My expat compadre in Buenos Aires Disco Shawn introduced me to the amazing avant-Cumbia scene happening down there, and a billiant new DJ or producer seems to pop up every day. Sonido Martines produced this mix for DJ/Rupture's WFMU radio show, and the two share a philosophy: the NY DJ's marriage of Indian pop to drill 'n' bass was itself a radical reimagining of indigenous music. Sonido Martines' style, "Cumbias Rebajadas," is characterized by pitching tracks way, way down; at those speeds, the music takes on a strange psychedelic crackle, like a transmission from another time.
I actually just can't believe they beat me to it. We've been covering the White Stripes' cancellation of their fall tour due to reported "anxiety" and a "breakdown" on the part of drummer Meg White; in the absence of further details, one can't help but wonder what's really going on. Well, New York magazine's got some ideas, ten in fact: their article, "Ten Things That Probably Stressed Out Meg White" is actually in the best of spirits ("get well soon Meg!") although it does point out her widely-noted "primitivist" drumming style: "couldn't remember drum part to 'Seven Nation Army'" is #2. Well, it's pretty cute, anyway. The Riff loves you too, Meg.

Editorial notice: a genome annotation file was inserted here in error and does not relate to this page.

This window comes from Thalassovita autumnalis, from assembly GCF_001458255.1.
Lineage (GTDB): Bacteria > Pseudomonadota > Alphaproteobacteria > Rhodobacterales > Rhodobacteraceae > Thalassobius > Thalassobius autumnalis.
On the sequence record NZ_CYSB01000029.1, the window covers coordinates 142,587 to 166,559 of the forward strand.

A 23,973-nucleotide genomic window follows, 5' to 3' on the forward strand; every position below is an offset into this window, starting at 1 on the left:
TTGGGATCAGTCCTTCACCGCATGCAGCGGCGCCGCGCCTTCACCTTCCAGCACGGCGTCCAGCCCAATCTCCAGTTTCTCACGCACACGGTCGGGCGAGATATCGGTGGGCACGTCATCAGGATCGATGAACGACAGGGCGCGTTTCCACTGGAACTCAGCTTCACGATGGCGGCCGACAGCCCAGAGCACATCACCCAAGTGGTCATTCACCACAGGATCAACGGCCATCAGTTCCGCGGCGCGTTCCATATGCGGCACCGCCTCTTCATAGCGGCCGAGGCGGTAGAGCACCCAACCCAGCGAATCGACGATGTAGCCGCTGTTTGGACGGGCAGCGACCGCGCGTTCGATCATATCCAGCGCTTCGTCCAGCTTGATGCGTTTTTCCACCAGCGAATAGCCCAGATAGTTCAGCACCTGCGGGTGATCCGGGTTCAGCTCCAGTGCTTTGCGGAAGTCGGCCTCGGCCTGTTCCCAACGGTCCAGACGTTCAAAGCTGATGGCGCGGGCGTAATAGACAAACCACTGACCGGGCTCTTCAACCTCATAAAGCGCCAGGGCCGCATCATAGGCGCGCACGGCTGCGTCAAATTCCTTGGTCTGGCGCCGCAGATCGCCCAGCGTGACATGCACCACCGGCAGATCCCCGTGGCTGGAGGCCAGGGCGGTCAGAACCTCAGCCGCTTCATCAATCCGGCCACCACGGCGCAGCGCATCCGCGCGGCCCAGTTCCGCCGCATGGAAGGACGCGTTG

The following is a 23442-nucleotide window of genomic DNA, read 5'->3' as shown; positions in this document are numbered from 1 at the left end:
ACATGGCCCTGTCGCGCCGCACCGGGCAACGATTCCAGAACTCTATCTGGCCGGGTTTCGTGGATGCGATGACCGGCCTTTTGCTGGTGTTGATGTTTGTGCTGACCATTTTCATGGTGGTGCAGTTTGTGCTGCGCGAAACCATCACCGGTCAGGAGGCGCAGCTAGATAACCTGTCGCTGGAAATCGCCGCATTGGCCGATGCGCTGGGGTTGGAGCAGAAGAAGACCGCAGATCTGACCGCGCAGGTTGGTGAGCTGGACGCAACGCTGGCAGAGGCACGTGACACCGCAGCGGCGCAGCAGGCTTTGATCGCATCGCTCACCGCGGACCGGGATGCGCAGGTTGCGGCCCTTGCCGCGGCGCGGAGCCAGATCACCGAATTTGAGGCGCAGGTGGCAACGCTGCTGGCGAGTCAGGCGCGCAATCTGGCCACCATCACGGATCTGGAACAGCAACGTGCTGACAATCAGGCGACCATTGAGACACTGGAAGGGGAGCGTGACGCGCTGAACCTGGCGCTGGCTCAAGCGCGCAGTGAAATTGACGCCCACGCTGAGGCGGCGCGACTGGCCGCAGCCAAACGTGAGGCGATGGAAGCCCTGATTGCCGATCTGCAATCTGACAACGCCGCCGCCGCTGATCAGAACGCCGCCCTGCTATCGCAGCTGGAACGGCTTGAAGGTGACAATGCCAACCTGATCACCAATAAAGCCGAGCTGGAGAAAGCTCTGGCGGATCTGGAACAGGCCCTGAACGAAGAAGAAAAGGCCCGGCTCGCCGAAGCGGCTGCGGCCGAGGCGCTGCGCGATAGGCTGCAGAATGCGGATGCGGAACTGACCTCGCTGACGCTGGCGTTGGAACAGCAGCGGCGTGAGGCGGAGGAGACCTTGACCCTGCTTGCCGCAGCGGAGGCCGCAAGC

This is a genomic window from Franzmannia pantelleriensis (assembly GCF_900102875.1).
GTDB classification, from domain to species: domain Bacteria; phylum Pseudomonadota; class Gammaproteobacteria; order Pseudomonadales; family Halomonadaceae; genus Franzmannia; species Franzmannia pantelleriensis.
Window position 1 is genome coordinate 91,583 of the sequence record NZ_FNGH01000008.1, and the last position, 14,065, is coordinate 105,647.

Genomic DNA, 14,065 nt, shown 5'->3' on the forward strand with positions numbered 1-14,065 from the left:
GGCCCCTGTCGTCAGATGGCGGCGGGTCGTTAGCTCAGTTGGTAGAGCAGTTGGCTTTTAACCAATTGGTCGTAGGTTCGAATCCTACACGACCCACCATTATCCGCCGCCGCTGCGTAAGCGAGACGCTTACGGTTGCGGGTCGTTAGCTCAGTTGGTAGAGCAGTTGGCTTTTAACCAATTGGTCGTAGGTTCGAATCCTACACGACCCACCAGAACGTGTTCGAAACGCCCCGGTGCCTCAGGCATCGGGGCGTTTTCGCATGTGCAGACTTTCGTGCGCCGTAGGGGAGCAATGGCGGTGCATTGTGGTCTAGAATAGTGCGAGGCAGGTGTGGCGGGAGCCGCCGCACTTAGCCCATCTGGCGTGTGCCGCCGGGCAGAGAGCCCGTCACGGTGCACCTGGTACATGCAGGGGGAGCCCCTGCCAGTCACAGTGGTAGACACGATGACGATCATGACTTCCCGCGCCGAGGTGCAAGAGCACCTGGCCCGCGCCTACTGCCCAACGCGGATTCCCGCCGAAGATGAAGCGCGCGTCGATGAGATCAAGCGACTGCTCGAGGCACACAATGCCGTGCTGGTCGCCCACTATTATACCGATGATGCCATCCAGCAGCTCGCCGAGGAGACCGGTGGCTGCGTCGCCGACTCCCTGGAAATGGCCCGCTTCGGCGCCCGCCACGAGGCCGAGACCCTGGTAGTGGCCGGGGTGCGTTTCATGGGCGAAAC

Rolling Stone's "Rock Daily" blog has a wrap-up on the music-themed films featured at this year's Toronto International Film Festival, and it turns out they're all pretty good:
Todd Haynes' atmospheric tribute to Bob Dylan, I'm Not There, was also warmly received, with the LA Timescalling Cate Blanchett's portrayal of the enigmatic musician "phenomenal."
The documentary about Daniel Lanois' production work with artists like U2 and Sinead O'Connor, Here Is What Is, got good reviews for its ability to portray the creative process, making "something out of nothing," although even the "@U2" blog says its insider footage may be best appreciated by fans.